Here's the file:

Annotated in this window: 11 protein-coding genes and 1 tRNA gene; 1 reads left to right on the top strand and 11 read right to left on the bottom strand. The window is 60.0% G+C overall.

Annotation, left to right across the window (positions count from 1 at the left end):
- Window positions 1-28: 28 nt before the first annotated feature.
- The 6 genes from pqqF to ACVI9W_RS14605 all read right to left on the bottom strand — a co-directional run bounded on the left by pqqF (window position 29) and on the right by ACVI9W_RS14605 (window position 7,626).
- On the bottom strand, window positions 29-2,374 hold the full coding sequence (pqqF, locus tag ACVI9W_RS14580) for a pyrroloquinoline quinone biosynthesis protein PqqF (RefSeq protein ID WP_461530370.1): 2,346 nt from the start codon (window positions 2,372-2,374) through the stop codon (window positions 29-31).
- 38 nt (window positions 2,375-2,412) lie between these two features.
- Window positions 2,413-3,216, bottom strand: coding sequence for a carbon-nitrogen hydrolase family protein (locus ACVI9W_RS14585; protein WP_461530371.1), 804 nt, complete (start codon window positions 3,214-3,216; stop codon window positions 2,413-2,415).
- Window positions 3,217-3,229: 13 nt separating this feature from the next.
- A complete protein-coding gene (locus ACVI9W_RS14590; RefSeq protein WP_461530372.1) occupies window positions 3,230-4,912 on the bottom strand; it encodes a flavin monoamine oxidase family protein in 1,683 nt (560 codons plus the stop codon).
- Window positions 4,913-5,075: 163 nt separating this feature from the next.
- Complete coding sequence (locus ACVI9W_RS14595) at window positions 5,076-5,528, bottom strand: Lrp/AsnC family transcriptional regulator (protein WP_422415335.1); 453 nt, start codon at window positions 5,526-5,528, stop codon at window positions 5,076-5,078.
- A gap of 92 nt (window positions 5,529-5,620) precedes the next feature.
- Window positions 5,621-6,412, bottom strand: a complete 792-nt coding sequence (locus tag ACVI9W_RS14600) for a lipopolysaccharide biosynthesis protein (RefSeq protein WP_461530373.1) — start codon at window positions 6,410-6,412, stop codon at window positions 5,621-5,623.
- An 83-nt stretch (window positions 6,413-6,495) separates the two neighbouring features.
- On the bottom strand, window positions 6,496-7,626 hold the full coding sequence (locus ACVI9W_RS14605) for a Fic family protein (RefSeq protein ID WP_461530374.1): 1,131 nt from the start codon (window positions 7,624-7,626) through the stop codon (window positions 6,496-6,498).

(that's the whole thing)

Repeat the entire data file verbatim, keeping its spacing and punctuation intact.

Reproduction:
Annotated in this window: 11 protein-coding genes and 1 tRNA gene; 1 reads left to right on the top strand and 11 read right to left on the bottom strand. The window is 60.0% G+C overall.

Annotation, left to right across the window (positions count from 1 at the left end):
- Window positions 1-28: 28 nt before the first annotated feature.
- The 6 genes from pqqF to ACVI9W_RS14605 all read right to left on the bottom strand — a co-directional run bounded on the left by pqqF (window position 29) and on the right by ACVI9W_RS14605 (window position 7,626).
- On the bottom strand, window positions 29-2,374 hold the full coding sequence (pqqF, locus tag ACVI9W_RS14580) for a pyrroloquinoline quinone biosynthesis protein PqqF (RefSeq protein ID WP_461530370.1): 2,346 nt from the start codon (window positions 2,372-2,374) through the stop codon (window positions 29-31).
- 38 nt (window positions 2,375-2,412) lie between these two features.
- Window positions 2,413-3,216, bottom strand: coding sequence for a carbon-nitrogen hydrolase family protein (locus ACVI9W_RS14585; protein WP_461530371.1), 804 nt, complete (start codon window positions 3,214-3,216; stop codon window positions 2,413-2,415).
- Window positions 3,217-3,229: 13 nt separating this feature from the next.
- A complete protein-coding gene (locus ACVI9W_RS14590; RefSeq protein WP_461530372.1) occupies window positions 3,230-4,912 on the bottom strand; it encodes a flavin monoamine oxidase family protein in 1,683 nt (560 codons plus the stop codon).
- Window positions 4,913-5,075: 163 nt separating this feature from the next.
- Complete coding sequence (locus ACVI9W_RS14595) at window positions 5,076-5,528, bottom strand: Lrp/AsnC family transcriptional regulator (protein WP_422415335.1); 453 nt, start codon at window positions 5,526-5,528, stop codon at window positions 5,076-5,078.
- A gap of 92 nt (window positions 5,529-5,620) precedes the next feature.
- Window positions 5,621-6,412, bottom strand: a complete 792-nt coding sequence (locus tag ACVI9W_RS14600) for a lipopolysaccharide biosynthesis protein (RefSeq protein WP_461530373.1) — start codon at window positions 6,410-6,412, stop codon at window positions 5,621-5,623.
- An 83-nt stretch (window positions 6,413-6,495) separates the two neighbouring features.
- On the bottom strand, window positions 6,496-7,626 hold the full coding sequence (locus ACVI9W_RS14605) for a Fic family protein (RefSeq protein ID WP_461530374.1): 1,131 nt from the start codon (window positions 7,624-7,626) through the stop codon (window positions 6,496-6,498).